Students: how to protect yourself from money mule fraud
4th Oct 2018
‘Earn thousands working from home. No experience needed.’ Sound familiar? Because this is exactly the type of advert used to recruit students as money mules.
Now freshers’ week is over and the cost of bills, rent, fees and course materials start to add up, promises of fast, easy cash can seem tempting. But think carefully before going any further, because you could get tricked into letting criminals use your bank account.
Now that thousands of students are settling in to university life, we’d like to share our tips to keep safe from money mule scams.
What is a money mule?
Criminals use money mules to transfer stolen money from one account to another. The mule receives a large sum of money in their bank account, then they transfer it to another account and take a cut for themselves.
Many potential mules hand over their bank details thinking they’ve been offered a genuine job. What they don’t always realise is that they’re committing a crime.
That’s right, moving stolen money through your bank account is money laundering. And even if you didn’t know the money was stolen, your bank account could be closed, you’ll struggle to access other financial products like phone contracts, and you could face up to 14 years in jail.
If it sounds too good to be true, it probably is
You need extra cash and a job which fits around your studies. A message pops up offering you potential to ‘earn fast cash’. Tempted?
Easy money rarely comes without a catch, so be suspicious if someone approaches you with an offer of little work for high pay. Criminals often use social media to approach students and young people to recruit them as money mules, sometimes pretending to be legitimate employers.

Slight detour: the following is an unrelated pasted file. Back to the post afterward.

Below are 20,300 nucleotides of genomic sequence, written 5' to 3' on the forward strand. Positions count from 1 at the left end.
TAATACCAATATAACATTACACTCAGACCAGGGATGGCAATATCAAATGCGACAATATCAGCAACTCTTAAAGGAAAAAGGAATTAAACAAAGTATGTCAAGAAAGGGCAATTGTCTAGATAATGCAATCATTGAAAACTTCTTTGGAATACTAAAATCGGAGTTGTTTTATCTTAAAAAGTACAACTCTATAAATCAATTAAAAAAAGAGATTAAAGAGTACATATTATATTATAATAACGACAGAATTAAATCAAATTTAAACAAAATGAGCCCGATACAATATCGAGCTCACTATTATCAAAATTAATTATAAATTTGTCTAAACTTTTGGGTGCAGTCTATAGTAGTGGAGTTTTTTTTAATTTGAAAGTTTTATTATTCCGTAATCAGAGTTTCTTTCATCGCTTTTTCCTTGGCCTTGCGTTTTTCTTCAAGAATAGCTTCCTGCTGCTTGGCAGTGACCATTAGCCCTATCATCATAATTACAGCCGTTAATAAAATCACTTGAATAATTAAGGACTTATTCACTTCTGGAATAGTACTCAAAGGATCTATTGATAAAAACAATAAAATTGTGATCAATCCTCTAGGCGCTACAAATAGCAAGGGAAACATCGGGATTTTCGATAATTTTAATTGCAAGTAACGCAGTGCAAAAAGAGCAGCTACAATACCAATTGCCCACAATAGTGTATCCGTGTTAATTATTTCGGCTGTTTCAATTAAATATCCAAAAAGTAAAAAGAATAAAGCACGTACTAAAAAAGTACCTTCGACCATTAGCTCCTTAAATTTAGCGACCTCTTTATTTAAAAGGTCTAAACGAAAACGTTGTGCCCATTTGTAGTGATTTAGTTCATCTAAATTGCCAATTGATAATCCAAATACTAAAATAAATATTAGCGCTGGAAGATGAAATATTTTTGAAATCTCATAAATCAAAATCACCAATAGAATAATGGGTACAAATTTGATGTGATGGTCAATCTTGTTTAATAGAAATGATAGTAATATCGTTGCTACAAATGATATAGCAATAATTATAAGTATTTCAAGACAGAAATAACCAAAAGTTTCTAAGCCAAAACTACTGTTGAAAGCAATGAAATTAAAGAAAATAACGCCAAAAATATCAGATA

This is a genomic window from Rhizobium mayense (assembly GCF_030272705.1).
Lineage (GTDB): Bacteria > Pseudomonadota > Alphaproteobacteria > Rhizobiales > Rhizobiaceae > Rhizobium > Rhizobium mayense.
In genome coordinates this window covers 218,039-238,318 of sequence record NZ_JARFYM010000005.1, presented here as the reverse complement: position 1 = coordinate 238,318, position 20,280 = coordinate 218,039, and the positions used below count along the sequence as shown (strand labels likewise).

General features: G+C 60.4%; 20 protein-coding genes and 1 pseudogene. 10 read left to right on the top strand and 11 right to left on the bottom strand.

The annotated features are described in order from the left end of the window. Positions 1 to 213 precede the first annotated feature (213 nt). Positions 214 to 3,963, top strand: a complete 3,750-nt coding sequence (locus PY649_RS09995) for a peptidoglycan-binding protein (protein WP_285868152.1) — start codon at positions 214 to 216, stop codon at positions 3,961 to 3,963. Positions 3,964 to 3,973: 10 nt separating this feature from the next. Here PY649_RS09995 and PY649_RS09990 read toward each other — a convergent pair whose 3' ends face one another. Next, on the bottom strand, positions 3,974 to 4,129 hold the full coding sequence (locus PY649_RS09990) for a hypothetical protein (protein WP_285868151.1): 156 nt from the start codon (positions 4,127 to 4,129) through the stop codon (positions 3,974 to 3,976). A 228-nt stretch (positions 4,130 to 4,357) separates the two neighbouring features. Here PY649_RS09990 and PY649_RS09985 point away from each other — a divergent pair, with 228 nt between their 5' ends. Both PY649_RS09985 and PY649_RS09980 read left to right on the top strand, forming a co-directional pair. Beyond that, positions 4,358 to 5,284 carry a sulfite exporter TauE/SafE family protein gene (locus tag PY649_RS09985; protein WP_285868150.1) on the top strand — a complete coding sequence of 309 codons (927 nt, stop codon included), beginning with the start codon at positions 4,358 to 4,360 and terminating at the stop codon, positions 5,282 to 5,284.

No matter how stretched your student loan is, being a money mule isn’t worth the risk, so treat any offer of easy money with suspicion.
Research potential employers
Before you hand over any personal details, make sure you know who you’re dealing with. Thoroughly research any potential employers, and don’t accept a job offer if you spot anything unusual.
Some of the warning signs to look out for include:
• Employers based overseas
• Work which takes place entirely online
• Adverts and communications with lots of spelling and grammar mistakes
• Fake contact details – if an email or message claims to be from a genuine company, check those contact details against that company’s website to make sure they match.
Check sources such as the company’s website, social media, reviews, and news articles to build up a picture of who the company is and what they’re like. And if you spot any of the above warning signs, get out before it’s too late.
Only give your bank details to people you trust
A friend paying you back for cinema tickets? You’re probably okay to give them your bank details. A stranger you’ve been chatting to online? Probably not.
No matter how tempting the easy cash might be, don’t hand over any financial information unless you’ve done your research and you’re certain this ‘employer’ is legitimate.
No genuine employer will ask you to transfer their money using your bank account, so don’t accept any job offer which asks you to do this. If you don’t know and trust the person or company, don’t take the risk.
Don’t be fooled
With the new academic year in full swing, don’t be fooled by promises of fast cash to get through the term. Acting as a money mule not only has consequences for you, but it also helps to fund crimes such as people trafficking and terrorism.
For more information about the consequences of being a money mule and the warning signs to look out for, visit www.moneymules.co.uk.
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